Refraction microtremor (ReMi) is a surface-performed geophysical survey developed by Dr. John Louie (and others) based on previously existing principles of evaluating surface waves and in particular Rayleigh waves. Since Rayleigh waves are dispersive, the propagating waves are measured along the seismic traverse and evaluated relative to wave frequency and slowness (or the inverse of the velocity). Due to the dispersive characteristics of higher frequency waves travelling through the more shallow conditions and lower frequency waves passing through deeper materials, a 1-D subsurface profile can be generated based on the velocity with depth.
Equipment and Field Procedures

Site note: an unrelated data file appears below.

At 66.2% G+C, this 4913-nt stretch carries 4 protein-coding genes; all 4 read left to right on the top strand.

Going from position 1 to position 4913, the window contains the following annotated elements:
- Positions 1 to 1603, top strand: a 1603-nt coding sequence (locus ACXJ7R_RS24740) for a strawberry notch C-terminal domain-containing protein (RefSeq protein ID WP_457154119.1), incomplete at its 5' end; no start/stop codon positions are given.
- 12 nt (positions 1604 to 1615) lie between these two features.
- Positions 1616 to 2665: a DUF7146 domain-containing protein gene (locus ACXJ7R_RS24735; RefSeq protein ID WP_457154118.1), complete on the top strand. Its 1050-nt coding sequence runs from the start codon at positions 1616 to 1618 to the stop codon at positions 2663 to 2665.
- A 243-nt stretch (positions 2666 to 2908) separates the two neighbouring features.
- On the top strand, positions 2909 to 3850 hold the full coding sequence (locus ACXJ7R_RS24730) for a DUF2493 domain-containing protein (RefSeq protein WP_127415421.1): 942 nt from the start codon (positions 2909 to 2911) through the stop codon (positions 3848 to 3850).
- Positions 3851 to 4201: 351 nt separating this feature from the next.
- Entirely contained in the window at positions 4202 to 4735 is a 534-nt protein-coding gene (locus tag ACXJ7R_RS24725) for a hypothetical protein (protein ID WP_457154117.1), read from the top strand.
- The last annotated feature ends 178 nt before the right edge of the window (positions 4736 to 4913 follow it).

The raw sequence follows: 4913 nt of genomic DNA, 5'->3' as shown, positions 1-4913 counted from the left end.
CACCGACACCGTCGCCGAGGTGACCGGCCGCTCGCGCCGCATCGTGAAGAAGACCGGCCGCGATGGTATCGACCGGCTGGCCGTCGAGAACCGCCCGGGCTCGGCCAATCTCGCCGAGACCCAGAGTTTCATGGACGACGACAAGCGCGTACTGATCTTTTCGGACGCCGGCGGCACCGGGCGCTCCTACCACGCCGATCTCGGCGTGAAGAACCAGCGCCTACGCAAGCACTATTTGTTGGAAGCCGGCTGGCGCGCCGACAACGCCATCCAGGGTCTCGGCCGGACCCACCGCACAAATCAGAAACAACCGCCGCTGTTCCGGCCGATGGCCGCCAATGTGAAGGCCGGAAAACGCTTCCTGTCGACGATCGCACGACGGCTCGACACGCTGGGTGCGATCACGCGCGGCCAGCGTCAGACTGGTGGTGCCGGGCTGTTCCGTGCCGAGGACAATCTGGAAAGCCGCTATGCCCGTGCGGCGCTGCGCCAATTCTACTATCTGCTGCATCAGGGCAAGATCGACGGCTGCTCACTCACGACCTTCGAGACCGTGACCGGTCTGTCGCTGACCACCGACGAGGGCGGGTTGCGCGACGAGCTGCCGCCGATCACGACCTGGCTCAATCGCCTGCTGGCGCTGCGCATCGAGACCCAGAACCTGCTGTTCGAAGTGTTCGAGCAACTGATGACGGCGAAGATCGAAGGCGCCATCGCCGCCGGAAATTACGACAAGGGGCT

The method utilizes equipment typically employed in seismic refraction surveys. This equipment consists of a seismograph, geophones placed in an array, and a seismic source. An array consists of 6 to 48+ geophones placed at some interval along the ground surface to measure the propagating waves and are connected to a seismograph that records the data. Rayleigh waves are generated from seismic sources described to be active, passive, or a combination of both. For example, active sources can be generated sources from a sledge hammer striking a plate or other sources that are created near the traverse. Passive sources can be nearby highway traffic, construction equipment working in the distance, etc. Several recordings (typically 15 to 60+ seconds long) are captured and stored for later analysis. As multiple traverses are performed along the ground surface, the 1-D profiles can be compiled to generate a 2-D profile of the subsurface conditions. It is worth noting that since seismic traverses typically "average" conditions along the traverse length to some extent, the expectations and limitations of geophysical methods should be realized.